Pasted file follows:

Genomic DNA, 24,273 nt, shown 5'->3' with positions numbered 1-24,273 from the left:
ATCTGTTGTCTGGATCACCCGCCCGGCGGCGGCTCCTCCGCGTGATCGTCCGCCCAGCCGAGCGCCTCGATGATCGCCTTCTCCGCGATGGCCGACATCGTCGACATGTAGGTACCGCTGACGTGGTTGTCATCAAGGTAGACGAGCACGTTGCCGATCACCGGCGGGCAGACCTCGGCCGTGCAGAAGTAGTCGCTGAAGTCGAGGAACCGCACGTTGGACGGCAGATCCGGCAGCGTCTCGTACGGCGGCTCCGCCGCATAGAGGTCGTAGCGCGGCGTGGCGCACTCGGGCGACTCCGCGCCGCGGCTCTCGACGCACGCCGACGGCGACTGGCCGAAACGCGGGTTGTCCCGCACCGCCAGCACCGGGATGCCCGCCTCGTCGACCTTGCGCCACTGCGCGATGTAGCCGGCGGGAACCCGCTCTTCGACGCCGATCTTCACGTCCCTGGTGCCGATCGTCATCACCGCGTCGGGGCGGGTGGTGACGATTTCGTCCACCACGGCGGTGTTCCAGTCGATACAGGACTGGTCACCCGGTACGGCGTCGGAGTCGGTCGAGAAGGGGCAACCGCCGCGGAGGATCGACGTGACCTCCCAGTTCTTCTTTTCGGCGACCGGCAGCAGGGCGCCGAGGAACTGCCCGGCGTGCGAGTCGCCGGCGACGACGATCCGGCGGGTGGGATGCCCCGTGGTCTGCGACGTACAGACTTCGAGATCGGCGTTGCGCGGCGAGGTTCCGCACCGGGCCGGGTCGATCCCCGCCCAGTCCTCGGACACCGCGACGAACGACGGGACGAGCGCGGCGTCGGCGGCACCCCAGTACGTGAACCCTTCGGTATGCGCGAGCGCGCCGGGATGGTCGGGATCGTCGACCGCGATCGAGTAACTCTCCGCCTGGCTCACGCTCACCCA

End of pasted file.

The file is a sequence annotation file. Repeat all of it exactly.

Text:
Genomic DNA, 24,273 nt, shown 5'->3' with positions numbered 1-24,273 from the left:
ATCTGTTGTCTGGATCACCCGCCCGGCGGCGGCTCCTCCGCGTGATCGTCCGCCCAGCCGAGCGCCTCGATGATCGCCTTCTCCGCGATGGCCGACATCGTCGACATGTAGGTACCGCTGACGTGGTTGTCATCAAGGTAGACGAGCACGTTGCCGATCACCGGCGGGCAGACCTCGGCCGTGCAGAAGTAGTCGCTGAAGTCGAGGAACCGCACGTTGGACGGCAGATCCGGCAGCGTCTCGTACGGCGGCTCCGCCGCATAGAGGTCGTAGCGCGGCGTGGCGCACTCGGGCGACTCCGCGCCGCGGCTCTCGACGCACGCCGACGGCGACTGGCCGAAACGCGGGTTGTCCCGCACCGCCAGCACCGGGATGCCCGCCTCGTCGACCTTGCGCCACTGCGCGATGTAGCCGGCGGGAACCCGCTCTTCGACGCCGATCTTCACGTCCCTGGTGCCGATCGTCATCACCGCGTCGGGGCGGGTGGTGACGATTTCGTCCACCACGGCGGTGTTCCAGTCGATACAGGACTGGTCACCCGGTACGGCGTCGGAGTCGGTCGAGAAGGGGCAACCGCCGCGGAGGATCGACGTGACCTCCCAGTTCTTCTTTTCGGCGACCGGCAGCAGGGCGCCGAGGAACTGCCCGGCGTGCGAGTCGCCGGCGACGACGATCCGGCGGGTGGGATGCCCCGTGGTCTGCGACGTACAGACTTCGAGATCGGCGTTGCGCGGCGAGGTTCCGCACCGGGCCGGGTCGATCCCCGCCCAGTCCTCGGACACCGCGACGAACGACGGGACGAGCGCGGCGTCGGCGGCACCCCAGTACGTGAACCCTTCGGTATGCGCGAGCGCGCCGGGATGGTCGGGATCGTCGACCGCGATCGAGTAACTCTCCGCCTGGCTCACGCTCACCCA